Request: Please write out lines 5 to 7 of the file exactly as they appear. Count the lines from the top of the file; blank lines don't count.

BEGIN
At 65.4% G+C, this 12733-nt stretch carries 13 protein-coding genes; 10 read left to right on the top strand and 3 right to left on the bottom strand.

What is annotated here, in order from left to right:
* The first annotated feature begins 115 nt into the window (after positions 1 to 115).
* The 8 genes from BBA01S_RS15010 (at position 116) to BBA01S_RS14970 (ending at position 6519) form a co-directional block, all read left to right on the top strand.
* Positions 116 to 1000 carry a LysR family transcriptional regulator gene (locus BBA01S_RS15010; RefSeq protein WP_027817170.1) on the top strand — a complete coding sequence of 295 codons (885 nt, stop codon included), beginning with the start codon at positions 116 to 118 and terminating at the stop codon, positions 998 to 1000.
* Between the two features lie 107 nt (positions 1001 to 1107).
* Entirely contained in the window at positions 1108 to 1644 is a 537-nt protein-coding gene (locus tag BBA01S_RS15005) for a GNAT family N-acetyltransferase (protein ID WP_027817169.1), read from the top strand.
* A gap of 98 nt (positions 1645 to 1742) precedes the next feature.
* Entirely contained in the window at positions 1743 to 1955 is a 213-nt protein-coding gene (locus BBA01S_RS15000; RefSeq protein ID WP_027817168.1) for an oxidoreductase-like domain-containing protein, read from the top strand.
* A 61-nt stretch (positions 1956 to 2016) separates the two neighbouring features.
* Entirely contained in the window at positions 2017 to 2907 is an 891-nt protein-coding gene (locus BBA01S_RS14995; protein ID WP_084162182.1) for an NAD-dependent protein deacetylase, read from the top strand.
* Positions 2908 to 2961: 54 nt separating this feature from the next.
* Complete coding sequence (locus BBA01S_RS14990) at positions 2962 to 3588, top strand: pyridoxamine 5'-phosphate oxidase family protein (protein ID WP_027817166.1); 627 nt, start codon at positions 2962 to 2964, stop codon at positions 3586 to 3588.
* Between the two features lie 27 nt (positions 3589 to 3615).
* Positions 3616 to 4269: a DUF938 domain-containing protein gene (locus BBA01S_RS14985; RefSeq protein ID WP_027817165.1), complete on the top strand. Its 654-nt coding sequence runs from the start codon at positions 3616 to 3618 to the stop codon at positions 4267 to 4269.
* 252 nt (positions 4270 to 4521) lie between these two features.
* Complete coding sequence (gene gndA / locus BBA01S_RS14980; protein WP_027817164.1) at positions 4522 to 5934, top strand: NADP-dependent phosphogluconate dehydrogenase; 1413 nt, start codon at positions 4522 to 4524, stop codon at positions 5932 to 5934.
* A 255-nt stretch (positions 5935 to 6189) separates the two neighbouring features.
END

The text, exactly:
* Positions 116 to 1000 carry a LysR family transcriptional regulator gene (locus BBA01S_RS15010; RefSeq protein WP_027817170.1) on the top strand — a complete coding sequence of 295 codons (885 nt, stop codon included), beginning with the start codon at positions 116 to 118 and terminating at the stop codon, positions 998 to 1000.
* Between the two features lie 107 nt (positions 1001 to 1107).
* Entirely contained in the window at positions 1108 to 1644 is a 537-nt protein-coding gene (locus tag BBA01S_RS15005) for a GNAT family N-acetyltransferase (protein ID WP_027817169.1), read from the top strand.